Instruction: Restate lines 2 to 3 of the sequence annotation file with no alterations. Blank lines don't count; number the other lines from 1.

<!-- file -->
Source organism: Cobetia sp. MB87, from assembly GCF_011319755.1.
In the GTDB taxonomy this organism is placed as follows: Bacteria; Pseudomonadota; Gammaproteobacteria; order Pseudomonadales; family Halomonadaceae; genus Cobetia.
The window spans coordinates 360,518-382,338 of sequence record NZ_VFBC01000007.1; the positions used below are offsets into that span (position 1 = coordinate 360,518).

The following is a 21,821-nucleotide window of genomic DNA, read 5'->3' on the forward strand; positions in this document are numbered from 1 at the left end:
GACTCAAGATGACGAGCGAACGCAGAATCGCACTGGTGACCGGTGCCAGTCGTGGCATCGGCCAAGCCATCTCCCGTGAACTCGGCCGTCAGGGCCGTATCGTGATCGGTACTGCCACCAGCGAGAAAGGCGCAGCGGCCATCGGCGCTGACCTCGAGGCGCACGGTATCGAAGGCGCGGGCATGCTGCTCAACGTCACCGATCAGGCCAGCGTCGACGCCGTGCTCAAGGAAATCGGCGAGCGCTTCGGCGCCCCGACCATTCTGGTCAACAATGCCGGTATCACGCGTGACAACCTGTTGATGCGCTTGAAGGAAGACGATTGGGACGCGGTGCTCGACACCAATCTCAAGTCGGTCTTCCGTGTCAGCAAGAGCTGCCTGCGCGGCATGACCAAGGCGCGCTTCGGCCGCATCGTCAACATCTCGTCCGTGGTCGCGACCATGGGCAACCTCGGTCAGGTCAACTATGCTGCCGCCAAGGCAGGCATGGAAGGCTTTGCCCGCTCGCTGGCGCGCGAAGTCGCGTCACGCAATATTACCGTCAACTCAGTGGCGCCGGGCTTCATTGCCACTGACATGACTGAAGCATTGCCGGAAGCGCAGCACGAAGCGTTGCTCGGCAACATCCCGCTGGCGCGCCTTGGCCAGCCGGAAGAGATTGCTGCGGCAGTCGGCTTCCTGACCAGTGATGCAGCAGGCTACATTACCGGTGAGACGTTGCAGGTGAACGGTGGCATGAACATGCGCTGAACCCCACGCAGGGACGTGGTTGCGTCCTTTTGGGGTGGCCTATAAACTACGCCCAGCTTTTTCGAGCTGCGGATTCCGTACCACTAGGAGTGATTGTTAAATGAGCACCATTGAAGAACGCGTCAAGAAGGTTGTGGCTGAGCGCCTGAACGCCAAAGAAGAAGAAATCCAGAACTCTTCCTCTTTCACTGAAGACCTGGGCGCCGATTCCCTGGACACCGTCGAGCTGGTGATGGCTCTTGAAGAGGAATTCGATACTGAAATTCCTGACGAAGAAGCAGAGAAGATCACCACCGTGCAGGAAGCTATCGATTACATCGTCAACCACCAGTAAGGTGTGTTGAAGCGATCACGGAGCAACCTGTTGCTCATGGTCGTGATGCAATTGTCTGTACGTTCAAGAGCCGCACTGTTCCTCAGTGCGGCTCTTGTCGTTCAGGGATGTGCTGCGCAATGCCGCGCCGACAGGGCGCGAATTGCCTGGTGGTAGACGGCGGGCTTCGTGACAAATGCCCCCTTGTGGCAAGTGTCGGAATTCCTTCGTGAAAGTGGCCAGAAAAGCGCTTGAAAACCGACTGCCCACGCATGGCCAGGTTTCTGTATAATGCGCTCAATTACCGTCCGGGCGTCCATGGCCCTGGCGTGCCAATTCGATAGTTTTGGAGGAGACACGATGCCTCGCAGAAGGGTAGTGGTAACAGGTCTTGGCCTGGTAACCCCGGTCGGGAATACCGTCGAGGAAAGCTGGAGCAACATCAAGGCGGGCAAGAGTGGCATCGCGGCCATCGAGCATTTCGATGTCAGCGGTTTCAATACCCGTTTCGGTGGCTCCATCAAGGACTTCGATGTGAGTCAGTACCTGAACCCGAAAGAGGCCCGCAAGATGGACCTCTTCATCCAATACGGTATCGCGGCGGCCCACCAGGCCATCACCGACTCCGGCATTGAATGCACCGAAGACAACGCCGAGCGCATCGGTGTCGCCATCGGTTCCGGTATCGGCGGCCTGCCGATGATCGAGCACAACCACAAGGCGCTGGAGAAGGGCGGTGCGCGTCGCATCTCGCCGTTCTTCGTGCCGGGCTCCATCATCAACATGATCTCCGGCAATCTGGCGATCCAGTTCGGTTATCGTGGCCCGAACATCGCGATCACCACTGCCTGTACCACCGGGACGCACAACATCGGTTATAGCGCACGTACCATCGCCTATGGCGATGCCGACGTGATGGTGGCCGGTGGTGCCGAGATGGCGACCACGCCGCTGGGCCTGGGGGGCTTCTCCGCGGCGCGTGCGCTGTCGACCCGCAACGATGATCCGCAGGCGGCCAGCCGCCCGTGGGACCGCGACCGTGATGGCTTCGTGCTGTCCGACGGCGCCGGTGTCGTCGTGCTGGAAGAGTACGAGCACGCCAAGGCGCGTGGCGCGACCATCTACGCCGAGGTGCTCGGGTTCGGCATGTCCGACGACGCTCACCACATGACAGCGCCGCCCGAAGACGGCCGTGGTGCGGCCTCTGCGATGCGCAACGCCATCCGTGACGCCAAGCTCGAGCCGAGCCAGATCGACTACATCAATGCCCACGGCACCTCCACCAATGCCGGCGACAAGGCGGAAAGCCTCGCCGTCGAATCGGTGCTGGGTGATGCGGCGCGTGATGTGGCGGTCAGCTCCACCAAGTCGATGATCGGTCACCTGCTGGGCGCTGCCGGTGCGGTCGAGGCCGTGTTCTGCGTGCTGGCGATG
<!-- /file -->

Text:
In the GTDB taxonomy this organism is placed as follows: Bacteria; Pseudomonadota; Gammaproteobacteria; order Pseudomonadales; family Halomonadaceae; genus Cobetia.
The window spans coordinates 360,518-382,338 of sequence record NZ_VFBC01000007.1; the positions used below are offsets into that span (position 1 = coordinate 360,518).